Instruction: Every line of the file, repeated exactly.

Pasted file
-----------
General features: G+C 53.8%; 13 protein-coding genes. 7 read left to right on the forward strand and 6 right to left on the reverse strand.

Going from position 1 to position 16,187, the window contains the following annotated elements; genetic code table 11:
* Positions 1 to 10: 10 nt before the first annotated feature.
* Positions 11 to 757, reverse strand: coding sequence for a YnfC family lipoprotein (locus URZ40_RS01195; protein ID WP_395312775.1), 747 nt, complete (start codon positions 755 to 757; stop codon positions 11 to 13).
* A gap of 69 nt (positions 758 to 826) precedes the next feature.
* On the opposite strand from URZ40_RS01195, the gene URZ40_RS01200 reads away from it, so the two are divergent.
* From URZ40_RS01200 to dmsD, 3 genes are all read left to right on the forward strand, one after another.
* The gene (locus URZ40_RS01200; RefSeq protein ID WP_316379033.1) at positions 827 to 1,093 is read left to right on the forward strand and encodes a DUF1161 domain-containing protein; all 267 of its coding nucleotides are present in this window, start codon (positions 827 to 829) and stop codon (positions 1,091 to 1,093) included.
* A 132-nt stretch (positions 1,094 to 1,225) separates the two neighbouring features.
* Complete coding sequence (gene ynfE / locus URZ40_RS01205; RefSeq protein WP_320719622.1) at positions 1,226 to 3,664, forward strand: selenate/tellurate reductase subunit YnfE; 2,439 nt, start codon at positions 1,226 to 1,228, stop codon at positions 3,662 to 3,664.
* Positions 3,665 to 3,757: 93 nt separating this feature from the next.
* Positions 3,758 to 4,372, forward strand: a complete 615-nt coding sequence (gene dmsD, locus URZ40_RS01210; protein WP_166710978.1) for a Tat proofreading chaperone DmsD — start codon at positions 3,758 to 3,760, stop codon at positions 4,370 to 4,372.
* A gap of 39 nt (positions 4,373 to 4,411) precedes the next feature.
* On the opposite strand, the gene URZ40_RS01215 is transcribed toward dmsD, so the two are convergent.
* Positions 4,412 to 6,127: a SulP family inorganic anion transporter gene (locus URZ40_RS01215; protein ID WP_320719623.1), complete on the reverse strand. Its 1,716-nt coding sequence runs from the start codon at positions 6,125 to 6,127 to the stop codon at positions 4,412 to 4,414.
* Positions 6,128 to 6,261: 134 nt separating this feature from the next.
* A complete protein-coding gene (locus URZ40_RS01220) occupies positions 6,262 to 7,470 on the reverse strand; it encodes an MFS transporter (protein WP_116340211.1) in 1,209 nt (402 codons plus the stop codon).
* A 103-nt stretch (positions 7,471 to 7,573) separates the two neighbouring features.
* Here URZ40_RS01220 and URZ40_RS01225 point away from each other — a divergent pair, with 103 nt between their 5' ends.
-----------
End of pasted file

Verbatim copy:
General features: G+C 53.8%; 13 protein-coding genes. 7 read left to right on the forward strand and 6 right to left on the reverse strand.

Going from position 1 to position 16,187, the window contains the following annotated elements; genetic code table 11:
* Positions 1 to 10: 10 nt before the first annotated feature.
* Positions 11 to 757, reverse strand: coding sequence for a YnfC family lipoprotein (locus URZ40_RS01195; protein ID WP_395312775.1), 747 nt, complete (start codon positions 755 to 757; stop codon positions 11 to 13).
* A gap of 69 nt (positions 758 to 826) precedes the next feature.
* On the opposite strand from URZ40_RS01195, the gene URZ40_RS01200 reads away from it, so the two are divergent.
* From URZ40_RS01200 to dmsD, 3 genes are all read left to right on the forward strand, one after another.
* The gene (locus URZ40_RS01200; RefSeq protein ID WP_316379033.1) at positions 827 to 1,093 is read left to right on the forward strand and encodes a DUF1161 domain-containing protein; all 267 of its coding nucleotides are present in this window, start codon (positions 827 to 829) and stop codon (positions 1,091 to 1,093) included.
* A 132-nt stretch (positions 1,094 to 1,225) separates the two neighbouring features.
* Complete coding sequence (gene ynfE / locus URZ40_RS01205; RefSeq protein WP_320719622.1) at positions 1,226 to 3,664, forward strand: selenate/tellurate reductase subunit YnfE; 2,439 nt, start codon at positions 1,226 to 1,228, stop codon at positions 3,662 to 3,664.
* Positions 3,665 to 3,757: 93 nt separating this feature from the next.
* Positions 3,758 to 4,372, forward strand: a complete 615-nt coding sequence (gene dmsD, locus URZ40_RS01210; protein WP_166710978.1) for a Tat proofreading chaperone DmsD — start codon at positions 3,758 to 3,760, stop codon at positions 4,370 to 4,372.
* A gap of 39 nt (positions 4,373 to 4,411) precedes the next feature.
* On the opposite strand, the gene URZ40_RS01215 is transcribed toward dmsD, so the two are convergent.
* Positions 4,412 to 6,127: a SulP family inorganic anion transporter gene (locus URZ40_RS01215; protein ID WP_320719623.1), complete on the reverse strand. Its 1,716-nt coding sequence runs from the start codon at positions 6,125 to 6,127 to the stop codon at positions 4,412 to 4,414.
* Positions 6,128 to 6,261: 134 nt separating this feature from the next.
* A complete protein-coding gene (locus URZ40_RS01220) occupies positions 6,262 to 7,470 on the reverse strand; it encodes an MFS transporter (protein WP_116340211.1) in 1,209 nt (402 codons plus the stop codon).
* A 103-nt stretch (positions 7,471 to 7,573) separates the two neighbouring features.
* Here URZ40_RS01220 and URZ40_RS01225 point away from each other — a divergent pair, with 103 nt between their 5' ends.